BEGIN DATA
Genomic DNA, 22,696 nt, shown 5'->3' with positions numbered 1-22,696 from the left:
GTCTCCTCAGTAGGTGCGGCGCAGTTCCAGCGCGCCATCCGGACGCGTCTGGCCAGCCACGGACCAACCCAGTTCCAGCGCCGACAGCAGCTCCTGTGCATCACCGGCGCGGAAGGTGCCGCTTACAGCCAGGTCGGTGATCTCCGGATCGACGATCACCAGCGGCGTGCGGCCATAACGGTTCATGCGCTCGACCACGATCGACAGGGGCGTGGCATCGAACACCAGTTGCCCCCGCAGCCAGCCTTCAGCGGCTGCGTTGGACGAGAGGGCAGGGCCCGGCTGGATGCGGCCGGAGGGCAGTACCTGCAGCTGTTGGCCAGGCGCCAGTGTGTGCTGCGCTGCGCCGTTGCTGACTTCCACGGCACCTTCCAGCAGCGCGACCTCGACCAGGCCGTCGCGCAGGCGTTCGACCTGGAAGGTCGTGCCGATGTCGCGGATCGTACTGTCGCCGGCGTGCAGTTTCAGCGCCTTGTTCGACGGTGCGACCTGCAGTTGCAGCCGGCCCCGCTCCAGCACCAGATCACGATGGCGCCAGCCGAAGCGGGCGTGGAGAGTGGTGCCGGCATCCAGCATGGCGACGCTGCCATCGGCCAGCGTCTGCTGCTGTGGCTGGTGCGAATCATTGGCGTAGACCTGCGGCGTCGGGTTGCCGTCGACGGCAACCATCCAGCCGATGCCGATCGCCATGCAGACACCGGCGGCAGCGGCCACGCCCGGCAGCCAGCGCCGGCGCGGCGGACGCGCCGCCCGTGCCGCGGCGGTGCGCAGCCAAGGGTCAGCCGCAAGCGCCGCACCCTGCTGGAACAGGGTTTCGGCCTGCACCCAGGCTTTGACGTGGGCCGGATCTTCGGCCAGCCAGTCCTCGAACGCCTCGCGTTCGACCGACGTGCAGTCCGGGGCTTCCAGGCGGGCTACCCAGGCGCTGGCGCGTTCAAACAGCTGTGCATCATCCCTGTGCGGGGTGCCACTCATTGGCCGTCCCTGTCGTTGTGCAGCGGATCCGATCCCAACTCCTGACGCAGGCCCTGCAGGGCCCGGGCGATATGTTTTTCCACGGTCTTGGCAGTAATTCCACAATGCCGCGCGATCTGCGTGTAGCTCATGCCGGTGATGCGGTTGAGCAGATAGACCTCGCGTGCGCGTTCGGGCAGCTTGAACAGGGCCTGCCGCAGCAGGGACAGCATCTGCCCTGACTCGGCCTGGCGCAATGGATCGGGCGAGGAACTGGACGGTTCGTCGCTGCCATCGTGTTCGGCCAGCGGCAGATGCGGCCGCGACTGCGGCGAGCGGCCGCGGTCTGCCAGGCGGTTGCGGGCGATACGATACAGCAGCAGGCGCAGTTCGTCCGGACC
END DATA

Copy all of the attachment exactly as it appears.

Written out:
Genomic DNA, 22,696 nt, shown 5'->3' with positions numbered 1-22,696 from the left:
GTCTCCTCAGTAGGTGCGGCGCAGTTCCAGCGCGCCATCCGGACGCGTCTGGCCAGCCACGGACCAACCCAGTTCCAGCGCCGACAGCAGCTCCTGTGCATCACCGGCGCGGAAGGTGCCGCTTACAGCCAGGTCGGTGATCTCCGGATCGACGATCACCAGCGGCGTGCGGCCATAACGGTTCATGCGCTCGACCACGATCGACAGGGGCGTGGCATCGAACACCAGTTGCCCCCGCAGCCAGCCTTCAGCGGCTGCGTTGGACGAGAGGGCAGGGCCCGGCTGGATGCGGCCGGAGGGCAGTACCTGCAGCTGTTGGCCAGGCGCCAGTGTGTGCTGCGCTGCGCCGTTGCTGACTTCCACGGCACCTTCCAGCAGCGCGACCTCGACCAGGCCGTCGCGCAGGCGTTCGACCTGGAAGGTCGTGCCGATGTCGCGGATCGTACTGTCGCCGGCGTGCAGTTTCAGCGCCTTGTTCGACGGTGCGACCTGCAGTTGCAGCCGGCCCCGCTCCAGCACCAGATCACGATGGCGCCAGCCGAAGCGGGCGTGGAGAGTGGTGCCGGCATCCAGCATGGCGACGCTGCCATCGGCCAGCGTCTGCTGCTGTGGCTGGTGCGAATCATTGGCGTAGACCTGCGGCGTCGGGTTGCCGTCGACGGCAACCATCCAGCCGATGCCGATCGCCATGCAGACACCGGCGGCAGCGGCCACGCCCGGCAGCCAGCGCCGGCGCGGCGGACGCGCCGCCCGTGCCGCGGCGGTGCGCAGCCAAGGGTCAGCCGCAAGCGCCGCACCCTGCTGGAACAGGGTTTCGGCCTGCACCCAGGCTTTGACGTGGGCCGGATCTTCGGCCAGCCAGTCCTCGAACGCCTCGCGTTCGACCGACGTGCAGTCCGGGGCTTCCAGGCGGGCTACCCAGGCGCTGGCGCGTTCAAACAGCTGTGCATCATCCCTGTGCGGGGTGCCACTCATTGGCCGTCCCTGTCGTTGTGCAGCGGATCCGATCCCAACTCCTGACGCAGGCCCTGCAGGGCCCGGGCGATATGTTTTTCCACGGTCTTGGCAGTAATTCCACAATGCCGCGCGATCTGCGTGTAGCTCATGCCGGTGATGCGGTTGAGCAGATAGACCTCGCGTGCGCGTTCGGGCAGCTTGAACAGGGCCTGCCGCAGCAGGGACAGCATCTGCCCTGACTCGGCCTGGCGCAATGGATCGGGCGAGGAACTGGACGGTTCGTCGCTGCCATCGTGTTCGGCCAGCGGCAGATGCGGCCGCGACTGCGGCGAGCGGCCGCGGTCTGCCAGGCGGTTGCGGGCGATACGATACAGCAGCAGGCGCAGTTCGTCCGGACC